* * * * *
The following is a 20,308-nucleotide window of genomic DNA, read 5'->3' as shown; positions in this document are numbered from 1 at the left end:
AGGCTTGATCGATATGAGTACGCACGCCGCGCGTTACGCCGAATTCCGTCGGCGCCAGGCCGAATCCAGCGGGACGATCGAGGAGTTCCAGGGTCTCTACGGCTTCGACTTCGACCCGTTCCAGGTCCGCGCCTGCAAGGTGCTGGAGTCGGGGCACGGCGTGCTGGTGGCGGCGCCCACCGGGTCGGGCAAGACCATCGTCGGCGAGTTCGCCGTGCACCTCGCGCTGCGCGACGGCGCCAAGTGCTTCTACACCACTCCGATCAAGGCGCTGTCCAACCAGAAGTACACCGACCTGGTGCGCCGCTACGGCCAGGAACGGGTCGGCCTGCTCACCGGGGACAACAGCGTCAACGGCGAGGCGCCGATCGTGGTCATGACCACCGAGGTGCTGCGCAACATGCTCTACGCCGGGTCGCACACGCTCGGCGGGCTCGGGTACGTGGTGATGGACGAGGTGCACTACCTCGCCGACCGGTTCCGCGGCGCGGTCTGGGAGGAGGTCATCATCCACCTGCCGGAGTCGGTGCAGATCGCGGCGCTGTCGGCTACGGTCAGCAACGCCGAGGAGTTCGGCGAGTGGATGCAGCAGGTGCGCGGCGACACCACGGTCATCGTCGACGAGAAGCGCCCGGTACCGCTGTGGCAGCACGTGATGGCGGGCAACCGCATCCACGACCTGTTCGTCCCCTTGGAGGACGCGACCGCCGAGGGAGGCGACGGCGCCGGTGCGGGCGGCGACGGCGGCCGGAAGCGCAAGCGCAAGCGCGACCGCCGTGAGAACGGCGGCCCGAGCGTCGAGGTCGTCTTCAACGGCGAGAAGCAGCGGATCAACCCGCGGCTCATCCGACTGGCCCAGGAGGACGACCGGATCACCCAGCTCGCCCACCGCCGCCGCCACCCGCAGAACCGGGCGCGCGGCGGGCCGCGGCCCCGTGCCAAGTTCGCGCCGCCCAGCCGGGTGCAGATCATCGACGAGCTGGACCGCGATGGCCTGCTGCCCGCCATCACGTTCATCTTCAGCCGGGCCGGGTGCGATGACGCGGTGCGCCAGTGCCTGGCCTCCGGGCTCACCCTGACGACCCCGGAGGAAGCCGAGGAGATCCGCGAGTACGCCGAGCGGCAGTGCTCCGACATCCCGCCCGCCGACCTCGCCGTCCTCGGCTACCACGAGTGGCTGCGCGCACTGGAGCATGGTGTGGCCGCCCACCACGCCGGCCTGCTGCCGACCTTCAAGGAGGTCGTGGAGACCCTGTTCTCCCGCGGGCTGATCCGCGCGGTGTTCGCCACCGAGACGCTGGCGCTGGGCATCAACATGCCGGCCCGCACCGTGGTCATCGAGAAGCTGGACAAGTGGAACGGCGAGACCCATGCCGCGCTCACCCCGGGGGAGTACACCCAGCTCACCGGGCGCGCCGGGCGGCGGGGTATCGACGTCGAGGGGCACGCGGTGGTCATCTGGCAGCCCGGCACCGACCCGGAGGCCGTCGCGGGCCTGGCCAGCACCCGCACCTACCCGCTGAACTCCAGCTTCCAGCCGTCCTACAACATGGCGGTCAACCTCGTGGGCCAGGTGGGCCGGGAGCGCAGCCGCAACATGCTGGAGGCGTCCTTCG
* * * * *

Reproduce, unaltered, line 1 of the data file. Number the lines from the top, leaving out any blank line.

The following is a 20,308-nucleotide window of genomic DNA, read 5'->3' as shown; positions in this document are numbered from 1 at the left end: